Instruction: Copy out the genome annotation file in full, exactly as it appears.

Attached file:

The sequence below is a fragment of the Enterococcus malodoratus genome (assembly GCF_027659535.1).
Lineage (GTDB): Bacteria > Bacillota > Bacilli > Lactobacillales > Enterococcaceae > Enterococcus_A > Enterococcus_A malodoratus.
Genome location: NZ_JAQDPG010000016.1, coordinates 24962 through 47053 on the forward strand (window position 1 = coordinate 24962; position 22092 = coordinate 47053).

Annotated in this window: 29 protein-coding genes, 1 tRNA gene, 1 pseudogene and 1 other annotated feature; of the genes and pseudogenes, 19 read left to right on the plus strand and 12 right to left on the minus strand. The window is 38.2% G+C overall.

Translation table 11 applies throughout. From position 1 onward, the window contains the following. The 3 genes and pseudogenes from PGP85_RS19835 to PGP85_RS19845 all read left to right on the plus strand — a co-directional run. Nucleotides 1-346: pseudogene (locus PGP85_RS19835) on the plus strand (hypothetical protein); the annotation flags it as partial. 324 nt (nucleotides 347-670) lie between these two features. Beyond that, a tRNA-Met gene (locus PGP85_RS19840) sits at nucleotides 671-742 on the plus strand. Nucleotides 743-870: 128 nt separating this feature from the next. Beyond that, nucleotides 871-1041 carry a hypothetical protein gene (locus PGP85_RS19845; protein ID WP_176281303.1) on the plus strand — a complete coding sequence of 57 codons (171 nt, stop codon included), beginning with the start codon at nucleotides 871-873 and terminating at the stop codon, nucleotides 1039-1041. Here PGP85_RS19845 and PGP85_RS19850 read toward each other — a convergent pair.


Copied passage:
The sequence below is a fragment of the Enterococcus malodoratus genome (assembly GCF_027659535.1).
Lineage (GTDB): Bacteria > Bacillota > Bacilli > Lactobacillales > Enterococcaceae > Enterococcus_A > Enterococcus_A malodoratus.
Genome location: NZ_JAQDPG010000016.1, coordinates 24962 through 47053 on the forward strand (window position 1 = coordinate 24962; position 22092 = coordinate 47053).

Annotated in this window: 29 protein-coding genes, 1 tRNA gene, 1 pseudogene and 1 other annotated feature; of the genes and pseudogenes, 19 read left to right on the plus strand and 12 right to left on the minus strand. The window is 38.2% G+C overall.

Translation table 11 applies throughout. From position 1 onward, the window contains the following. The 3 genes and pseudogenes from PGP85_RS19835 to PGP85_RS19845 all read left to right on the plus strand — a co-directional run. Nucleotides 1-346: pseudogene (locus PGP85_RS19835) on the plus strand (hypothetical protein); the annotation flags it as partial. 324 nt (nucleotides 347-670) lie between these two features. Beyond that, a tRNA-Met gene (locus PGP85_RS19840) sits at nucleotides 671-742 on the plus strand. Nucleotides 743-870: 128 nt separating this feature from the next. Beyond that, nucleotides 871-1041 carry a hypothetical protein gene (locus PGP85_RS19845; protein ID WP_176281303.1) on the plus strand — a complete coding sequence of 57 codons (171 nt, stop codon included), beginning with the start codon at nucleotides 871-873 and terminating at the stop codon, nucleotides 1039-1041. Here PGP85_RS19845 and PGP85_RS19850 read toward each other — a convergent pair.